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Online video market holds promise

MORE than 200 people congregated in the loft of a building in Shanghai last month to watch videos. But this was no film festival or social outing.

The event was staged to allow students and other amateur video makers to showcase their creative talents to Websites, TV stations, telecommunication operators, advertisers and other commercial companies which are eager to cash in on China's booming Internet video market.

"It's been a long march for the industry in past years, but now we feel we are close to some success," said Wang Wei, chief executive of Internet video player, which organized the event. "I never doubted the opportunities presented by the Internet, and now it's time for both podcasters and Websites to cash in."

Tudou hasn't been profitable since it was founded in 2005, or for that matter, other Websites too.

Still, Tudou, and other Chinese YouTube-style Websites have been attracting attention and some venture capital, even if the investments have yet to yield much profit, industry analysts said.

In the first quarter, the Chinese Internet video market revenue, drawn mainly from advertising, was 98.10 million yuan (US$14.43 million), a surge of 111 percent from a year earlier, according to Analysys International, a Beijing-based information technology consulting firm.

"The online video market income hasn't been influenced by the global financial crisis, and advertisers recognize the value of the market," said Liu Tong, a researcher at Analysys.

At the loft event, podcasters (a word derived from combining "broadcaster'' with "iPod'') spoke about the video clips they produced and had the chance to talk directly with sponsors who may buy them.

"We were held back for several months by a lack of capital, but now we are going into it big time," said Yuan Siqi, a sophomore of the Shanghai Theater Academy China, who represented a team of students bent on producing an art film entitled "Tree (Guoshu)" for online broadcast.

The team negotiated with several potential sponsors during the gathering, according to Yuan.

Online spending

China's online advertising spending will grow between 30 percent and 40 percent year on year in 2009, according to Hans Yu, chief executive of CR-Nielsen, a research joint venture in China's Internet market.

Online spending by consumer brands and cyber-game operators is increasing. General Motors, Nike, Coca-Cola and other big brand-name companies are already advertising on video Websites.

"The quality of the videos has improved greatly. It makes you not only laugh but also think," said Tudou's Wang.

Between 30,000 video clips and 50,000 video clips are uploaded to Tudou every day, and the site has about 40 million users.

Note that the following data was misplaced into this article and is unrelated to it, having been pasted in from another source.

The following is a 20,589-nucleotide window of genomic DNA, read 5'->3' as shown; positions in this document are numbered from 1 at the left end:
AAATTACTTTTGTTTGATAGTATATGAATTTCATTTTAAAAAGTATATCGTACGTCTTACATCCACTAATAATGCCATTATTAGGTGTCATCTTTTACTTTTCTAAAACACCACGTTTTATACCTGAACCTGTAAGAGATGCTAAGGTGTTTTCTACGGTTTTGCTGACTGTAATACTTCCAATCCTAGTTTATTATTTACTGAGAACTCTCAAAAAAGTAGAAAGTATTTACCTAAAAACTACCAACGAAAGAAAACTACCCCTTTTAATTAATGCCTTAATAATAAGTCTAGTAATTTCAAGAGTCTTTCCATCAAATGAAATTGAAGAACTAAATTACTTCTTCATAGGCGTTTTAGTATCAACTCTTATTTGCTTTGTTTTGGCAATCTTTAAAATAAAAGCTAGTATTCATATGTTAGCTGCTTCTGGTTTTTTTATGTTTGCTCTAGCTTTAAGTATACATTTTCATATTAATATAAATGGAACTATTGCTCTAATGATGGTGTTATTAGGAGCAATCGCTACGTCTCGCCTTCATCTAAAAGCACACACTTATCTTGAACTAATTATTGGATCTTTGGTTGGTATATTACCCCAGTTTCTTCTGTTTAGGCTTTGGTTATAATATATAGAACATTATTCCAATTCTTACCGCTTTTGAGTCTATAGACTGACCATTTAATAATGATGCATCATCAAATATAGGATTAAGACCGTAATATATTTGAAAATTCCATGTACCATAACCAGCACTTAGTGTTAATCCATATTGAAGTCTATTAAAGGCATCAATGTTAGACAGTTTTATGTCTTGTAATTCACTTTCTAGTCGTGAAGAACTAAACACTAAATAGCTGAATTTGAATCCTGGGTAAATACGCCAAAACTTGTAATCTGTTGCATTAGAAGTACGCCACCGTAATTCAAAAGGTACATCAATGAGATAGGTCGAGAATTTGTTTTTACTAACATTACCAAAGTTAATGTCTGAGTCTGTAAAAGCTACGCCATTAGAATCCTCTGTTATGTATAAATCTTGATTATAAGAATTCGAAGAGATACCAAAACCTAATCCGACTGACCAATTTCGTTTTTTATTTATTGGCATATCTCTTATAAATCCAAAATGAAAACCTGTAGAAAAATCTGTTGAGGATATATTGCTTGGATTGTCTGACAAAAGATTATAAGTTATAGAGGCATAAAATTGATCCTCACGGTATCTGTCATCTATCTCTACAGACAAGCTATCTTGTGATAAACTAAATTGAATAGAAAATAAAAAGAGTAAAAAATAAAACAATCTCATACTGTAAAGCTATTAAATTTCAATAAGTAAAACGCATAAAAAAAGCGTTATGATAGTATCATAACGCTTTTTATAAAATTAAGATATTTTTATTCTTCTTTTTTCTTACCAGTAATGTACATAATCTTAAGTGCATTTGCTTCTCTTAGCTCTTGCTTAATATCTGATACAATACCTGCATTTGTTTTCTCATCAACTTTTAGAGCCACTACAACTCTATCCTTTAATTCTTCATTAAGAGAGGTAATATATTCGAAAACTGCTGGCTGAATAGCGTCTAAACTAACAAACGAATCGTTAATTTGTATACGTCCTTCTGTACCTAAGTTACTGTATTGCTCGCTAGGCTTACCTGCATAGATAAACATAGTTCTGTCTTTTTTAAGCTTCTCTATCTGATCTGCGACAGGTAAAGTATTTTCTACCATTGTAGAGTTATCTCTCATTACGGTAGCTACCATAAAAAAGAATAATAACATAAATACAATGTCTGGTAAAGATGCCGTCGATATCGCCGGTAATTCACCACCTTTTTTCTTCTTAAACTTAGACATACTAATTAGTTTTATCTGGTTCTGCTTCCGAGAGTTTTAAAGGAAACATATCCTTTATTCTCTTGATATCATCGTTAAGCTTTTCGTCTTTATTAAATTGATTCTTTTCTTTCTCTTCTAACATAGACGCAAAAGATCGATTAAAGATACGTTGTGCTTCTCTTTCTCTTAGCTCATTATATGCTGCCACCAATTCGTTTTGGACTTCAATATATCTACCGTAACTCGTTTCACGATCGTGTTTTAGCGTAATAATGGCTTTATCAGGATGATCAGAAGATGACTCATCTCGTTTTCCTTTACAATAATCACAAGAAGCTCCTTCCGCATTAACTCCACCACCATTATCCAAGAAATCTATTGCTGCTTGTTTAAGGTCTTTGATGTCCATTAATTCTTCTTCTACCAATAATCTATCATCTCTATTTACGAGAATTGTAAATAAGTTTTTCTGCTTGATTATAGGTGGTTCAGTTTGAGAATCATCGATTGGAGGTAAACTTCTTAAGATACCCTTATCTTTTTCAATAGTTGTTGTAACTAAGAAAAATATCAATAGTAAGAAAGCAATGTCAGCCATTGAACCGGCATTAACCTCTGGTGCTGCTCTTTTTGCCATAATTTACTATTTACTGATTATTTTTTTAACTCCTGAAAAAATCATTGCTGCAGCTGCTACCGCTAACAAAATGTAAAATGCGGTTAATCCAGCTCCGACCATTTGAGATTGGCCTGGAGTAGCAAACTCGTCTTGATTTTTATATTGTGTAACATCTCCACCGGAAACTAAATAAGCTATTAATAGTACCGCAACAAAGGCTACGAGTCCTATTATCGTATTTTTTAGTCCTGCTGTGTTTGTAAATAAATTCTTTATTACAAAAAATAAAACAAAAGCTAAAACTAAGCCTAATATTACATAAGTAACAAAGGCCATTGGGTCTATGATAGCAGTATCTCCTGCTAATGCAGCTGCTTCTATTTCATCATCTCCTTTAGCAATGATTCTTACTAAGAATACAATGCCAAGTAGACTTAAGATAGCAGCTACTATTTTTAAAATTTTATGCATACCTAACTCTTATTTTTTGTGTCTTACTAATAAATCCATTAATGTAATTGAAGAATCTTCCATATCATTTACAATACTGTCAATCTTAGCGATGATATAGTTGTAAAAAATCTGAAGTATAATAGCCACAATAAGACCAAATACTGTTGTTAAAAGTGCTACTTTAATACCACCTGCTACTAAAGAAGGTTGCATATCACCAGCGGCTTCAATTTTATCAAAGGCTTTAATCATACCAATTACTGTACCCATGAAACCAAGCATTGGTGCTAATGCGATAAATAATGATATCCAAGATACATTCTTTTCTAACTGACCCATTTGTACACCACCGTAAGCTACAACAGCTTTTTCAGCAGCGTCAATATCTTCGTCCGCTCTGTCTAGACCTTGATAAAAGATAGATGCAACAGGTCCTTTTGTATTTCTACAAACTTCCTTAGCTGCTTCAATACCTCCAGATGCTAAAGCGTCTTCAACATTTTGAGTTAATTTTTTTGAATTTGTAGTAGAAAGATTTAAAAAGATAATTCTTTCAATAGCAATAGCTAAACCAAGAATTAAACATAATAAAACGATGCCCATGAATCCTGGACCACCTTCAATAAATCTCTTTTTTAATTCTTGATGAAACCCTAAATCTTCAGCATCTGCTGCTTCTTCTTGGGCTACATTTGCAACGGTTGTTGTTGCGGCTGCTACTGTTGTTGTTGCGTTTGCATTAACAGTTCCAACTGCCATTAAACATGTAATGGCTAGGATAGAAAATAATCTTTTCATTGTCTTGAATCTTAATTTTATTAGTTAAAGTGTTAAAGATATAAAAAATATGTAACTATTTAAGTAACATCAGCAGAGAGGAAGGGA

During the loft event, Tudou presented awards to 16 of the 2,000 video clip entries. The winners covered a wide range of subjects, from the life of poor children in India to the relationship between Japan and China.

"The products are full of interesting ideas. It's fresh air to me," said Lu Chuan, the director of the "City of Live and Death,'' or "Nanjing Nanjing,'' as it is known in China.

Zhao Haicheng, assistant to the general manager of China Film Group Co, said China's biggest film production and distribution firm will expand into the new media sector this year.

China Film will invest up to US$1 million for each video clip, which is normally about 10 minutes long.

In 2009, the firm will launch 150 online video programs and 150 programs on mobile phones, Zhao said.

Video Websites are expected to become another strategic channel for traditional media giants, including TV stations, film distributors and telecom operators, industry insiders said.

"Our target is to become an online HBO," Wang said. "Users can watch the content they like and video clips made for the Internet target people between the ages of 15 and 30, who often surf online for several hours a day but seldom watch TV."

A recent government policy gives impetus to domestic video makers.

The State Administration of Radio, Film, and Television announced three months ago that only content fit to be aired on Chinese television or in cinemas could be broadcast online.

Prior to that, Chinese video Websites were dominated by popular overseas TV series such as "Prison Break" and "Lost," which became the hottest clicks on the Websites.

Both Tudou and Youku declined to comment on the policy change. "It's time for us to work on creative products with 100 percent effort," said Long Yuancheng, a senior university student who has produced some video clips about the World Cup.

3G gold mine

Another producer with the online name Cang Tiange often produces video clips based on popular online games such as "World of WarCraft."

Long said he is seriously considering becoming a professional podcaster after graduation, but that will depend on income prospects, such as advertising-revenue sharing.

Another potential gold mine for video Websites is 3G. Small wonder that China Telecom and Nokia officials were among those who attended the loft event.

The 3G mobile communications network gives users high-speed services online, such as film downloads and video conferencing.

In January, China issued 3G licenses to China Mobile, China Unicom and China Telecom. All three have started providing 3G services in the Chinese mainland.

"Video content is a key application of 3G," said Lv Tingjie, professor at Beijing University of Post and Telecommunications.

The relatively short video clips marry well with the formats of the Internet and mobile phones, one analyst said.

Tudou is talking with handset makers to put its Webpages inside phones, like YouTube in Apple's iPhone, Wang said.



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